Mining and drilling for oil are already banned in the Northeast Canyons and Seamounts Marine National Monument, established by former president Barack Obama in 2016 as the first marine monument in the Atlantic Ocean, 150 miles off the coast of Cape Cod. Within five years, too, all commercial fishing will be phased out – or, at least that was the plan.
A federal judge is now weighing the fate of those protections in a lawsuit originally filed in March 2017 by a coalition of New England fishing groups – and it has led to a rare case of President Donald Trump defending his predecessor’s authority.
At stake in the lawsuit is more than just this one decision, but also the president’s power under the federal Antiquities Act to create a marine national monument. In the last decade, the 1906 law has served as a powerful tool for ocean conservation under both George W. Bush and Obama at a time when nations have been working to achieve the United Nations’ goal of protecting 10 percent of the global ocean by 2020.
The plaintiffs – including the Massachusetts Lobstermen’s Association, the Long Island Commercial Fishing Association and the Garden State Seafood Association – argue that the law, enacted by Theodore Roosevelt, allows the president to create monuments on land only. These groups are being represented by the Pacific Legal Foundation, an advocate of limited government and private property rights. In a defense of the president’s broad legal authority rather than the specifics of the monument’s fishing ban, the Trump administration filed a motion to dismiss the lawsuit in April.
“If the fishermen win this lawsuit, it could conceivably amount to the legal opinion that all the Pacific and Atlantic monuments established under the Antiquities Act were created illegally,” said Peter Shelley, a senior counsel with the Conservation Law Foundation – an intervenor in the suit, along with the Natural Resources Defense Council and Earthjustice.
However, even if the lawsuit is dismissed by a judge, environmentalists still worry that the Trump administration will whittle away at the monument’s protections and their best chance to study a unique marine ecosystem functioning in the absence of almost any human activity. In December, the United States Interior Secretary Ryan Zinke recommended “allowing the regional fishery management council to make fishery management decisions” in the Northeast Canyons and Seamounts monument – a statement both fisheries representatives and conservationists have interpreted as a call for opening the area to fishing (the same recommendation was made for management of the Rose Atoll and Pacific Remote Islands Marine National Monuments in the Pacific Ocean.)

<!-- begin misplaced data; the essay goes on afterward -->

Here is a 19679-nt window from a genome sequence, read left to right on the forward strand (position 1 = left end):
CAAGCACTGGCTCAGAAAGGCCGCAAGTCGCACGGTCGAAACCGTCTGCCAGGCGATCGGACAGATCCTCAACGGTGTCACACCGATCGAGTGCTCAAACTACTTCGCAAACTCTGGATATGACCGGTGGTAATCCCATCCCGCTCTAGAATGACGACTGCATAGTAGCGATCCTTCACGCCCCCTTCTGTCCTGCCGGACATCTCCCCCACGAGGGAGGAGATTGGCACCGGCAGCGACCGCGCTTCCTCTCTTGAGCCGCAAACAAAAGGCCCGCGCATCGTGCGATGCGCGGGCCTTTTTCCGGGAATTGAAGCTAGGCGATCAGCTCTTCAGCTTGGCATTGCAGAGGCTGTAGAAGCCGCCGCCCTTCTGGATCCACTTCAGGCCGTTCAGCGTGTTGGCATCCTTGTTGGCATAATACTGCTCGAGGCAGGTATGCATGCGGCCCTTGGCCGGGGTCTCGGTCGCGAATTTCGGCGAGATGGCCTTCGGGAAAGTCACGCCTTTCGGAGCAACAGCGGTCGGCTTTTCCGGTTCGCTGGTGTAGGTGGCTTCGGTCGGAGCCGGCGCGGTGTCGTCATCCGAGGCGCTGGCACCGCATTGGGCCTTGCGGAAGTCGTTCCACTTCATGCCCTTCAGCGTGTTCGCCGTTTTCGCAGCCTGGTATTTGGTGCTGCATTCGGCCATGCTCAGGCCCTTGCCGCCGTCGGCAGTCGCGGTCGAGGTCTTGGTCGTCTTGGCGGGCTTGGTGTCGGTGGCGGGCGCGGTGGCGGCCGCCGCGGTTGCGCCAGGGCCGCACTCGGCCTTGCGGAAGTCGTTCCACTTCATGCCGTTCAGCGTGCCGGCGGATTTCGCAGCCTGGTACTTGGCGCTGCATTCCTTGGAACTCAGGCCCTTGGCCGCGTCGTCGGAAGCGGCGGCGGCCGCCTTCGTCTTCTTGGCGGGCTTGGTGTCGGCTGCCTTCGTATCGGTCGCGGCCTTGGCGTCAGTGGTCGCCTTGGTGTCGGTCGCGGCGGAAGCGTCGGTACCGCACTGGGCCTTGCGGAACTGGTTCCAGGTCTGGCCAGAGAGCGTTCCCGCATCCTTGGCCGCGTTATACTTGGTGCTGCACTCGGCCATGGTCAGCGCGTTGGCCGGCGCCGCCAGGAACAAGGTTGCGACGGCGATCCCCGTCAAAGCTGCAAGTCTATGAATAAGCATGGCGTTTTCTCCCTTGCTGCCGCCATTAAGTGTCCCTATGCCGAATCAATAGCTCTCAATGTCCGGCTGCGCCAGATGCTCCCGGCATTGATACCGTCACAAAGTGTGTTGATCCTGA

Trump has not yet formally responded to these recommendations, but they have ecologists and conservationists on edge. “You’d have the fox guarding the henhouse,” said Scott Kraus, a scientist and marine mammal specialist with the New England Aquarium in Boston. Allowing the fishery management councils to manage underwater preserves “would make the entire Antiquities Act a sham,” he added.
Peter Auster, a University of Connecticut biologist and research scientist for the Mystic Aquarium, stresses the ecological and scientific value of the Northeast Canyons and Seamounts monument and the need to guarantee its protection. “There is potentially nowhere else along the Atlantic coast that we can look at to study the ocean ecosystem in the absence of fishing and these other deep-sea industries,” Auster said.
He calls the underwater landscape of the new monument “an otherworldly place” populated by ancient deep-sea corals, some of which may be hundreds of years old and can be damaged by crab and lobster traps and fishing gear. Auster said several major canyons in the monument act as funnels that send nutrient-rich water upward, nourishing the corals and sponges that cling to the sides of the canyons while providing food to small fish and squids that gather here in schools.
Marine mammals of many kinds come to the monument area, which includes three deep underwater canyons and four underwater mountains – or seamounts – to feed on these forage species, and the region’s protections create one of the largest areas in American waters free of entanglement risks to marine mammals. The New England Aquarium’s recent aerial survey identified four sperm whales, 57 pilot whales, 13 rare Sowerby’s beaked whales and 44 Risso’s dolphins, among other cetaceans, in just several hours.